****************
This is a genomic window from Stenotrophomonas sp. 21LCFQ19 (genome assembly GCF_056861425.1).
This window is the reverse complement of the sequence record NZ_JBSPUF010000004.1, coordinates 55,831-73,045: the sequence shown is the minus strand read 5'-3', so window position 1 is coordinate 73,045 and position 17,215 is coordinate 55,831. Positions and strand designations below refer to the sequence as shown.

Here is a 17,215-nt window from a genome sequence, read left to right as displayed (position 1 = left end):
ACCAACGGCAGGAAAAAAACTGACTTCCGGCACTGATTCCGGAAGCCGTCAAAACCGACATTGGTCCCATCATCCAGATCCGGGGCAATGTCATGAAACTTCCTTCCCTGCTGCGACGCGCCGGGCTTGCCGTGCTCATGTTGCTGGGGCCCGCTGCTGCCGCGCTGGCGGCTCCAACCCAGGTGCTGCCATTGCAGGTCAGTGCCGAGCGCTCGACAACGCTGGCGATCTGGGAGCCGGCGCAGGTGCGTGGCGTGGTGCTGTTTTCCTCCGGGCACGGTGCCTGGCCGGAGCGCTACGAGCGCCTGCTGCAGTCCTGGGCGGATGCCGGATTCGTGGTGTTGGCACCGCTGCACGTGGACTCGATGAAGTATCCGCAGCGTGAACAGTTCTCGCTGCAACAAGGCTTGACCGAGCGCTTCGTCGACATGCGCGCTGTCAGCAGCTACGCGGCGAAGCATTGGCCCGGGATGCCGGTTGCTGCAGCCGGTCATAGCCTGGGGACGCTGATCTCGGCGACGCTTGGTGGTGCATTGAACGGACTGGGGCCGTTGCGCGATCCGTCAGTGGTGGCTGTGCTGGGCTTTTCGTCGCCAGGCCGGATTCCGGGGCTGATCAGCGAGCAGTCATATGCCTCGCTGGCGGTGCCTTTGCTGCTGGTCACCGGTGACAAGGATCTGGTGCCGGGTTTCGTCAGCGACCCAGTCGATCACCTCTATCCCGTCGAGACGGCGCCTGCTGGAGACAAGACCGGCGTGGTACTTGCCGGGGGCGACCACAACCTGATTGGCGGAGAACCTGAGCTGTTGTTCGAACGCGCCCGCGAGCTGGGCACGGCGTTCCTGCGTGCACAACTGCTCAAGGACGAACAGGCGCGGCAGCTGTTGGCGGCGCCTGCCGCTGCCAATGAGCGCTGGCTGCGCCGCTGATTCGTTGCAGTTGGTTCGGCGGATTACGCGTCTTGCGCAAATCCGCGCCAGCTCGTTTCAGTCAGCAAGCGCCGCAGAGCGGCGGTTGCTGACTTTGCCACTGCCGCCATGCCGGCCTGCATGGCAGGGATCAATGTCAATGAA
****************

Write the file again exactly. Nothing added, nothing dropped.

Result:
This is a genomic window from Stenotrophomonas sp. 21LCFQ19 (genome assembly GCF_056861425.1).
This window is the reverse complement of the sequence record NZ_JBSPUF010000004.1, coordinates 55,831-73,045: the sequence shown is the minus strand read 5'-3', so window position 1 is coordinate 73,045 and position 17,215 is coordinate 55,831. Positions and strand designations below refer to the sequence as shown.

Here is a 17,215-nt window from a genome sequence, read left to right as displayed (position 1 = left end):
ACCAACGGCAGGAAAAAAACTGACTTCCGGCACTGATTCCGGAAGCCGTCAAAACCGACATTGGTCCCATCATCCAGATCCGGGGCAATGTCATGAAACTTCCTTCCCTGCTGCGACGCGCCGGGCTTGCCGTGCTCATGTTGCTGGGGCCCGCTGCTGCCGCGCTGGCGGCTCCAACCCAGGTGCTGCCATTGCAGGTCAGTGCCGAGCGCTCGACAACGCTGGCGATCTGGGAGCCGGCGCAGGTGCGTGGCGTGGTGCTGTTTTCCTCCGGGCACGGTGCCTGGCCGGAGCGCTACGAGCGCCTGCTGCAGTCCTGGGCGGATGCCGGATTCGTGGTGTTGGCACCGCTGCACGTGGACTCGATGAAGTATCCGCAGCGTGAACAGTTCTCGCTGCAACAAGGCTTGACCGAGCGCTTCGTCGACATGCGCGCTGTCAGCAGCTACGCGGCGAAGCATTGGCCCGGGATGCCGGTTGCTGCAGCCGGTCATAGCCTGGGGACGCTGATCTCGGCGACGCTTGGTGGTGCATTGAACGGACTGGGGCCGTTGCGCGATCCGTCAGTGGTGGCTGTGCTGGGCTTTTCGTCGCCAGGCCGGATTCCGGGGCTGATCAGCGAGCAGTCATATGCCTCGCTGGCGGTGCCTTTGCTGCTGGTCACCGGTGACAAGGATCTGGTGCCGGGTTTCGTCAGCGACCCAGTCGATCACCTCTATCCCGTCGAGACGGCGCCTGCTGGAGACAAGACCGGCGTGGTACTTGCCGGGGGCGACCACAACCTGATTGGCGGAGAACCTGAGCTGTTGTTCGAACGCGCCCGCGAGCTGGGCACGGCGTTCCTGCGTGCACAACTGCTCAAGGACGAACAGGCGCGGCAGCTGTTGGCGGCGCCTGCCGCTGCCAATGAGCGCTGGCTGCGCCGCTGATTCGTTGCAGTTGGTTCGGCGGATTACGCGTCTTGCGCAAATCCGCGCCAGCTCGTTTCAGTCAGCAAGCGCCGCAGAGCGGCGGTTGCTGACTTTGCCACTGCCGCCATGCCGGCCTGCATGGCAGGGATCAATGTCAATGAA